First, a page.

For people with mobility issues, impaired vision, speech disorders, and other challenges, assistive technologies can make all kinds of tasks easier. The ever-growing range of “smart home” devices is an area of particular interest. These primarily voice-activated products offer a novel solution for busy people who feel the need to multitask, but for others they can be a powerful new tool for handling the day-to-day tasks needed to remain independent.

So-called “smart home” technology  refers to devices that connect to, monitor, and control physical objects such as thermostats, blinds, security cameras, lighting, music, computers, and so forth. These smart devices are used to manage a broad range of elements including a home’s environment and energy use, ambiance or atmosphere (lighting, music, etc.), entertainment, and security.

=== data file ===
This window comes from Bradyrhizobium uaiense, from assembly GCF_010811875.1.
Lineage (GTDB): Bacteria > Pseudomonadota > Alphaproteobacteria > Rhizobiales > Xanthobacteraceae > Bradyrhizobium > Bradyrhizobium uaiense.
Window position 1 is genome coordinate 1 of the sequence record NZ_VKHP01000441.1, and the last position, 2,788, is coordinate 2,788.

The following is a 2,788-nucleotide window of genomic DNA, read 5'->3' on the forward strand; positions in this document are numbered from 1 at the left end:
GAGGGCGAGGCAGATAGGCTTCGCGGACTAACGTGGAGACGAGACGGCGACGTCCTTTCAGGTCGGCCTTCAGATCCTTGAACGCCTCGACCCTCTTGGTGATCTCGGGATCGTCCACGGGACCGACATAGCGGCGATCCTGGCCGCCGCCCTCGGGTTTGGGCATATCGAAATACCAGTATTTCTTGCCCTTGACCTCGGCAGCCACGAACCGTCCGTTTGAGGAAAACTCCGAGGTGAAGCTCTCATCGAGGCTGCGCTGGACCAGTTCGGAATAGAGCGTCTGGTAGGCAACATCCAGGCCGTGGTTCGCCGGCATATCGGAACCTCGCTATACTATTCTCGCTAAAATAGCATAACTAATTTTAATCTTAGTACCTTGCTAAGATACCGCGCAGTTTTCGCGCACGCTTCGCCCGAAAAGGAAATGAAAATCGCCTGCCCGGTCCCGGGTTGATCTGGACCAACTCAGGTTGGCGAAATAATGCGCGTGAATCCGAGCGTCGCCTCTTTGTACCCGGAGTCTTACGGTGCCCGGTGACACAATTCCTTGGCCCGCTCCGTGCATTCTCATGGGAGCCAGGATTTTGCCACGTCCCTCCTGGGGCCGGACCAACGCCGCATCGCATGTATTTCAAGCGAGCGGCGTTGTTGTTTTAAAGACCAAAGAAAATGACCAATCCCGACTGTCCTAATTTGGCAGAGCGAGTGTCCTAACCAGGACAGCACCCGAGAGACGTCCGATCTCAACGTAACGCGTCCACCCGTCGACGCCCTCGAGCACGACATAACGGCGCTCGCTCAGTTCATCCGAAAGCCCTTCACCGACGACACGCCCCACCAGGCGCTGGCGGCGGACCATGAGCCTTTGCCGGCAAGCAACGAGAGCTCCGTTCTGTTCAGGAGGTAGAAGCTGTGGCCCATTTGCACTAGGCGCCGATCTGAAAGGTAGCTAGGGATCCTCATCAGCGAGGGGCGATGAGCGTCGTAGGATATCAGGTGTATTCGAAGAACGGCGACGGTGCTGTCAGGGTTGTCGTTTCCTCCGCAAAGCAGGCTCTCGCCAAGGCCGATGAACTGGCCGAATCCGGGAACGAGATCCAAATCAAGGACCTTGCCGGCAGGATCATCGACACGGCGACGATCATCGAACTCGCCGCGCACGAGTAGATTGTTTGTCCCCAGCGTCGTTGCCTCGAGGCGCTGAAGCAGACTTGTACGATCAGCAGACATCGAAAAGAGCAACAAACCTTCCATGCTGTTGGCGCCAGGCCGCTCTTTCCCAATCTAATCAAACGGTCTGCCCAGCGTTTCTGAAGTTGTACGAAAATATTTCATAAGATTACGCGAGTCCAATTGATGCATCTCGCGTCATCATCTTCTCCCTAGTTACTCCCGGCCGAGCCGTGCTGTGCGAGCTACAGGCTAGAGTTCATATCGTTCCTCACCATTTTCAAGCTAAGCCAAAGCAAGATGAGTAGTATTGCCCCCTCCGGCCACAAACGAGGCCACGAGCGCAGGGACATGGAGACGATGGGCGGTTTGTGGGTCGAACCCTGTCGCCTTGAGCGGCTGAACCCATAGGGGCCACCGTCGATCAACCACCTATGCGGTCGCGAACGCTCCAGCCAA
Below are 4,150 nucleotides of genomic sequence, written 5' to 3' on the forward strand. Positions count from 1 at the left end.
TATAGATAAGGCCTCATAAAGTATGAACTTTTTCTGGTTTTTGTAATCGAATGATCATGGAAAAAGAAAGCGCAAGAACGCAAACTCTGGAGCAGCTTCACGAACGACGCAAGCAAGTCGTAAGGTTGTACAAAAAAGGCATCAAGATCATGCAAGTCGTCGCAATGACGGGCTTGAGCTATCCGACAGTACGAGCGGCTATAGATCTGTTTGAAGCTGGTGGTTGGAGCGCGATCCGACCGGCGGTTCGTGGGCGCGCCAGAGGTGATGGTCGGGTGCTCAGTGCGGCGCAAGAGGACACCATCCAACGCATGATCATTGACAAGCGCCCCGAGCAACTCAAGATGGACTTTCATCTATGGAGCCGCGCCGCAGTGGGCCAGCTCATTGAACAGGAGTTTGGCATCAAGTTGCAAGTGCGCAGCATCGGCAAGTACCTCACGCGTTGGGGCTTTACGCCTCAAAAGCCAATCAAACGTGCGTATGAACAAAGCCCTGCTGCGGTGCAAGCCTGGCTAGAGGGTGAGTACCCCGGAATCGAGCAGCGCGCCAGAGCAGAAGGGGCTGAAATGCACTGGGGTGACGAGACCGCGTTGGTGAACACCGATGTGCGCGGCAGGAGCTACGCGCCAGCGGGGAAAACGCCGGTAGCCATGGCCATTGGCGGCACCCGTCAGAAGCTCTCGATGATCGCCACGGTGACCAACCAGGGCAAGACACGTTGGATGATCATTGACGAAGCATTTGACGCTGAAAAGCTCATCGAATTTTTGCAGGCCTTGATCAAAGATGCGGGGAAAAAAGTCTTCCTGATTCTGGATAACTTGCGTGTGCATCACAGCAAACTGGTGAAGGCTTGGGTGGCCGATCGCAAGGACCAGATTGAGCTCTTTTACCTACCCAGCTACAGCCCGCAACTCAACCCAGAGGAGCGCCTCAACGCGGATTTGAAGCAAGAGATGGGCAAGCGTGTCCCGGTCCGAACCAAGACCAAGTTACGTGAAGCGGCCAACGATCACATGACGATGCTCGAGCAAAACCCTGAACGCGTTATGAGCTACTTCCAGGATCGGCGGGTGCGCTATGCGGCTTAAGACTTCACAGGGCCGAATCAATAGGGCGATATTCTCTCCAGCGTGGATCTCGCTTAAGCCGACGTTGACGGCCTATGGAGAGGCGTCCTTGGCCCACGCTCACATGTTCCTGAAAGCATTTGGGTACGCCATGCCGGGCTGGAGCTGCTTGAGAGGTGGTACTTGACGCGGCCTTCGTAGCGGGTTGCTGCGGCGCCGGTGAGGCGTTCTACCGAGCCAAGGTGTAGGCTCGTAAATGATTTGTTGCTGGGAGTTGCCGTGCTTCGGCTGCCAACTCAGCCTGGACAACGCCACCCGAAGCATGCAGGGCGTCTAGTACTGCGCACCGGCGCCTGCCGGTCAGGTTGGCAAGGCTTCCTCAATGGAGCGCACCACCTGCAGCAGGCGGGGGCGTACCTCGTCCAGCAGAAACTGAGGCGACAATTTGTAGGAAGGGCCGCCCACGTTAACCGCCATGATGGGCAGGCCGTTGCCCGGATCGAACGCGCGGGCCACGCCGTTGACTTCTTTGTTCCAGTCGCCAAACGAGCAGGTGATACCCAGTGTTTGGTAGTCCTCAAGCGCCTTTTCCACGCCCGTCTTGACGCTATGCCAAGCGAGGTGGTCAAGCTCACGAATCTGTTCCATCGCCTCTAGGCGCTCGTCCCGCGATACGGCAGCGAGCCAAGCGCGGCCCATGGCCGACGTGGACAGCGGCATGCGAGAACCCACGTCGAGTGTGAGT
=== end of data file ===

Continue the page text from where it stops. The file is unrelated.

AdobeStock_46432121-300x290Spring is nearly here, and with it the urge to do some spring cleaning. To make your seasonal chores more enjoyable, you might want to consider spicing things up with one of the two latest trends in decluttering and setting things to rights: The KonMari MethodTM or Swedish death cleaning.

Get Joyful and Tidied Up with Marie Kondo

In case you haven’t read her book or caught her Netflix show or read one of her gazillion interviews, let me first introduce you to Marie Kondo, the diminutive organizing enchantress from Japan who is leading the charge on the global tidying movement.

AdobeStock_41168140-300x225By Esther Corcoran

Alzheimer’s is not a normal part of growing older, as many people seem to think. It is a disease that impairs memory and intellectual abilities to the point where their daily life is being affected. When people notice things in their daily life changing, there are 10 early signs to be aware of and to keep into consideration before seeking medical help. 

1. Memory loss that disrupts daily life. Memory loss is one of the most common signs of Alzheimer’s, especially forgetting recently learned information. Other instances include forgetting important dates or events; asking for the same information over and over; increasingly needing to rely on memory aids (e.g., reminder notes or electronic devices) or family members for things they used to handle on their own.